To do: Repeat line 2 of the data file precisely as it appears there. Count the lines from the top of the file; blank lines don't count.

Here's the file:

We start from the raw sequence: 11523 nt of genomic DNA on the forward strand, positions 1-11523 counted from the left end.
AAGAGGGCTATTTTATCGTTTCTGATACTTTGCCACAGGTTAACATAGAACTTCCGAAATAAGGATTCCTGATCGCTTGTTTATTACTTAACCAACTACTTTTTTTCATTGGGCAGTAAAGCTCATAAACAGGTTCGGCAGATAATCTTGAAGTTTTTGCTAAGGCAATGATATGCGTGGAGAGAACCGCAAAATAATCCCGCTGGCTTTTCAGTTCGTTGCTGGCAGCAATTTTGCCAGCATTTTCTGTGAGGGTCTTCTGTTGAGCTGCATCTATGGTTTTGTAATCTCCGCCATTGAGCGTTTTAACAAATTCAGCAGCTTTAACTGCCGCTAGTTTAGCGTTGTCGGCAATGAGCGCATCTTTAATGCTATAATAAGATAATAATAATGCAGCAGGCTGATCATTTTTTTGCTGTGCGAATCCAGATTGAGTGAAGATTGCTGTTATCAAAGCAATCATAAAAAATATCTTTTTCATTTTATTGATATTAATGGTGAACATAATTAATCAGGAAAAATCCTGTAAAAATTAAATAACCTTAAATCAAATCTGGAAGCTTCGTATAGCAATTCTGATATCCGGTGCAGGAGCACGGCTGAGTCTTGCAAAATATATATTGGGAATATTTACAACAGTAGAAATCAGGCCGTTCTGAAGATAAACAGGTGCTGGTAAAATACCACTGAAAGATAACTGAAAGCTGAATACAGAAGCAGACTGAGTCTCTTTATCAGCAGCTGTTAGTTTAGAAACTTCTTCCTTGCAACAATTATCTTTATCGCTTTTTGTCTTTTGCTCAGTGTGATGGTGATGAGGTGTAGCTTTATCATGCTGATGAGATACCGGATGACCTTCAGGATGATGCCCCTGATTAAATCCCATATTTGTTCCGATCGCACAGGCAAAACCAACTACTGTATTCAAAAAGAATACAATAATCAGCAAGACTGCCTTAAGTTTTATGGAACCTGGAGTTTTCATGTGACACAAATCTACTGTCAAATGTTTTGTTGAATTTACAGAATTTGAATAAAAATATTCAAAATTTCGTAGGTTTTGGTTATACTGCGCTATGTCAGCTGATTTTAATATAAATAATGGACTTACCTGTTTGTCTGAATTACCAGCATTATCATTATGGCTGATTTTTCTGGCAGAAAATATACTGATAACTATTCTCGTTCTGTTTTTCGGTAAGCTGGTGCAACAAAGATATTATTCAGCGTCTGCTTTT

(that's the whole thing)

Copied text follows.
AAGAGGGCTATTTTATCGTTTCTGATACTTTGCCACAGGTTAACATAGAACTTCCGAAATAAGGATTCCTGATCGCTTGTTTATTACTTAACCAACTACTTTTTTTCATTGGGCAGTAAAGCTCATAAACAGGTTCGGCAGATAATCTTGAAGTTTTTGCTAAGGCAATGATATGCGTGGAGAGAACCGCAAAATAATCCCGCTGGCTTTTCAGTTCGTTGCTGGCAGCAATTTTGCCAGCATTTTCTGTGAGGGTCTTCTGTTGAGCTGCATCTATGGTTTTGTAATCTCCGCCATTGAGCGTTTTAACAAATTCAGCAGCTTTAACTGCCGCTAGTTTAGCGTTGTCGGCAATGAGCGCATCTTTAATGCTATAATAAGATAATAATAATGCAGCAGGCTGATCATTTTTTTGCTGTGCGAATCCAGATTGAGTGAAGATTGCTGTTATCAAAGCAATCATAAAAAATATCTTTTTCATTTTATTGATATTAATGGTGAACATAATTAATCAGGAAAAATCCTGTAAAAATTAAATAACCTTAAATCAAATCTGGAAGCTTCGTATAGCAATTCTGATATCCGGTGCAGGAGCACGGCTGAGTCTTGCAAAATATATATTGGGAATATTTACAACAGTAGAAATCAGGCCGTTCTGAAGATAAACAGGTGCTGGTAAAATACCACTGAAAGATAACTGAAAGCTGAATACAGAAGCAGACTGAGTCTCTTTATCAGCAGCTGTTAGTTTAGAAACTTCTTCCTTGCAACAATTATCTTTATCGCTTTTTGTCTTTTGCTCAGTGTGATGGTGATGAGGTGTAGCTTTATCATGCTGATGAGATACCGGATGACCTTCAGGATGATGCCCCTGATTAAATCCCATATTTGTTCCGATCGCACAGGCAAAACCAACTACTGTATTCAAAAAGAATACAATAATCAGCAAGACTGCCTTAAGTTTTATGGAACCTGGAGTTTTCATGTGACACAAATCTACTGTCAAATGTTTTGTTGAATTTACAGAATTTGAATAAAAATATTCAAAATTTCGTAGGTTTTGGTTATACTGCGCTATGTCAGCTGATTTTAATATAAATAATGGACTTACCTGTTTGTCTGAATTACCAGCATTATCATTATGGCTGATTTTTCTGGCAGAAAATATACTGATAACTATTCTCGTTCTGTTTTTCGGTAAGCTGGTGCAACAAAGATATTATTCAGCGTCTGCTTTT